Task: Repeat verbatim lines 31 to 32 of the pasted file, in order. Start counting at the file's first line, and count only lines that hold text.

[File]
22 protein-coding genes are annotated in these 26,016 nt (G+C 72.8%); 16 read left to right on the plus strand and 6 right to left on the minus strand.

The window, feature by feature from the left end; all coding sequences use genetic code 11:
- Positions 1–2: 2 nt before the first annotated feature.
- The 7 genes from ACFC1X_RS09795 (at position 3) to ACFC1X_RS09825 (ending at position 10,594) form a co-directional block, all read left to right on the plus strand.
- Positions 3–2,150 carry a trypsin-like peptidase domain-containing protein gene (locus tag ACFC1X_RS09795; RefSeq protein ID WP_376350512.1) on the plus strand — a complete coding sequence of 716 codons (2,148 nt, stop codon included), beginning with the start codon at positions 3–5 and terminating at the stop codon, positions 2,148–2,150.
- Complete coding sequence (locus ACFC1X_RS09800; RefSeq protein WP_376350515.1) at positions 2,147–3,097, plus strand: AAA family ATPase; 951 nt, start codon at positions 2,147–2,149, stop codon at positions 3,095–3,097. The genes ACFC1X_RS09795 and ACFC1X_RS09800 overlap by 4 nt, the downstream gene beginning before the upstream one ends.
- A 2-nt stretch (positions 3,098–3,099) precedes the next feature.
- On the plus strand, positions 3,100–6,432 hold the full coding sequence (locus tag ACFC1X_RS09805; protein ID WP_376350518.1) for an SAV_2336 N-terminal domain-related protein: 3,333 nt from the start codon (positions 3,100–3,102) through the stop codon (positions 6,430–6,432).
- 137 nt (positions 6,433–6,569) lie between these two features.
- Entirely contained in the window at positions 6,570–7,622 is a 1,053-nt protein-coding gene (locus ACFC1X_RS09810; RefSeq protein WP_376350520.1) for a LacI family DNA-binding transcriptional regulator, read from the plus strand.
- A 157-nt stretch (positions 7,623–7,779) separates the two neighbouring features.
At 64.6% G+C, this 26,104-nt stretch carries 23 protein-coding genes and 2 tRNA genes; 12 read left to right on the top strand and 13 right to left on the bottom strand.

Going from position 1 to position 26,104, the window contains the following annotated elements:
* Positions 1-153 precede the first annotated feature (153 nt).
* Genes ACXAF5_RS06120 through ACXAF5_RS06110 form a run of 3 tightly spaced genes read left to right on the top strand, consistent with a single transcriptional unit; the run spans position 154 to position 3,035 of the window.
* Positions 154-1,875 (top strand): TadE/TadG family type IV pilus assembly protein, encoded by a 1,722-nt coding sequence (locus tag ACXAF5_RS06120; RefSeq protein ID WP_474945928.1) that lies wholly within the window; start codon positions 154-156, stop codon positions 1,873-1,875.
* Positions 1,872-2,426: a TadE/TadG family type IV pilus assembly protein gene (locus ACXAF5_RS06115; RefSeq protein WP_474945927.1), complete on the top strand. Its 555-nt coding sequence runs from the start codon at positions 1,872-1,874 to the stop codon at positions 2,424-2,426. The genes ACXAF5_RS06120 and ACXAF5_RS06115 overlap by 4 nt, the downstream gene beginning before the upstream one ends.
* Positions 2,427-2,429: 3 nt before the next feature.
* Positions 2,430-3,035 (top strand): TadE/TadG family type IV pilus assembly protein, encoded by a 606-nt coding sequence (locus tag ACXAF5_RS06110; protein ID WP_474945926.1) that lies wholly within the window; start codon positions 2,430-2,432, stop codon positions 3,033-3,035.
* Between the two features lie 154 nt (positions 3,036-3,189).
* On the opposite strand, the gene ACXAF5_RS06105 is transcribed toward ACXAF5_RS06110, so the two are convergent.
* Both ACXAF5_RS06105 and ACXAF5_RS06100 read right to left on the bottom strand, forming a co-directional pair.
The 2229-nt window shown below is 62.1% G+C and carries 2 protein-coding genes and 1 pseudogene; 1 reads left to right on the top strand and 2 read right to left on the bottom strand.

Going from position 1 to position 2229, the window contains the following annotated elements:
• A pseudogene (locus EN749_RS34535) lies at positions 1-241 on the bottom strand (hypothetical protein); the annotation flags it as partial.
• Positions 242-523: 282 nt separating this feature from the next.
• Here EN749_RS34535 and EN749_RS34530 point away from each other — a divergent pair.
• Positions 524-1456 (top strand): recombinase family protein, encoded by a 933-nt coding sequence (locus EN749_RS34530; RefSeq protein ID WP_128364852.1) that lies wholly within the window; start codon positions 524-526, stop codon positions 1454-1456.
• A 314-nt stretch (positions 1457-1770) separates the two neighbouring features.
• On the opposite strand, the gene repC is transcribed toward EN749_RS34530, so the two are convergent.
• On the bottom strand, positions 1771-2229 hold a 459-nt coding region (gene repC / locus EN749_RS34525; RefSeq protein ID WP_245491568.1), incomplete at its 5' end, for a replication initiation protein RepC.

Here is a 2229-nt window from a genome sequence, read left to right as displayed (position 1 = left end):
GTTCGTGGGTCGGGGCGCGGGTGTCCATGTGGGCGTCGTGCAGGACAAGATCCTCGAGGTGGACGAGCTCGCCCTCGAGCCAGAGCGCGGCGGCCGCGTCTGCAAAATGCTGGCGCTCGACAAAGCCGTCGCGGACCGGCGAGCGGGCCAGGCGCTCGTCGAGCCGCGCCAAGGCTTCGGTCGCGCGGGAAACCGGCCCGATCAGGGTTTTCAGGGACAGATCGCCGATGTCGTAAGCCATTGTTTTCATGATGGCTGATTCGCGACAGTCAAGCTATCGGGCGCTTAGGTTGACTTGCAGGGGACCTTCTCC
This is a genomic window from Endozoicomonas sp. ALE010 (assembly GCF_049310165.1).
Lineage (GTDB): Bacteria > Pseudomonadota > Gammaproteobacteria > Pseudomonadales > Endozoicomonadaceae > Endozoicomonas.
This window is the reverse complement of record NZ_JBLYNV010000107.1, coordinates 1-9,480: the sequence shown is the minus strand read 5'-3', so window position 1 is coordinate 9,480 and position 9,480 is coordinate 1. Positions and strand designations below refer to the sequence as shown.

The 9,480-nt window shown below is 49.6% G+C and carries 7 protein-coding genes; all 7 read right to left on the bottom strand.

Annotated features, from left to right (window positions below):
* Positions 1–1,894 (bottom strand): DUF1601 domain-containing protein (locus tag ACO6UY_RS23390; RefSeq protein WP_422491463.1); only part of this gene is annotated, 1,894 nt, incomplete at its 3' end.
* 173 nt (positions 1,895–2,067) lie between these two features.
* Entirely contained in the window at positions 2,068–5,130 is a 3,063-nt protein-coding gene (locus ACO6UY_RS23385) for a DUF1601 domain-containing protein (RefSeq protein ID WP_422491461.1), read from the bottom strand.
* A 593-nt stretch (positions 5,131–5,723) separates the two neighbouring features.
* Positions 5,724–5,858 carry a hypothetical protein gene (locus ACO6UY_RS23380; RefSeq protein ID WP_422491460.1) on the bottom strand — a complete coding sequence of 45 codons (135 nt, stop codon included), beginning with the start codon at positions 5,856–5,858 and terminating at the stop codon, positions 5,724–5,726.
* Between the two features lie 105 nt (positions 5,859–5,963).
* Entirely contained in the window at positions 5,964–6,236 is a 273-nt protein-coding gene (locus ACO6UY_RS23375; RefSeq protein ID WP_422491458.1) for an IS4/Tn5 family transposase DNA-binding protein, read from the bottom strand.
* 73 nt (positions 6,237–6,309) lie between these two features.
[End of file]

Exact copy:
• On the bottom strand, positions 1771-2229 hold a 459-nt coding region (gene repC / locus EN749_RS34525; RefSeq protein ID WP_245491568.1), incomplete at its 5' end, for a replication initiation protein RepC.

Here is a 2229-nt window from a genome sequence, read left to right as displayed (position 1 = left end):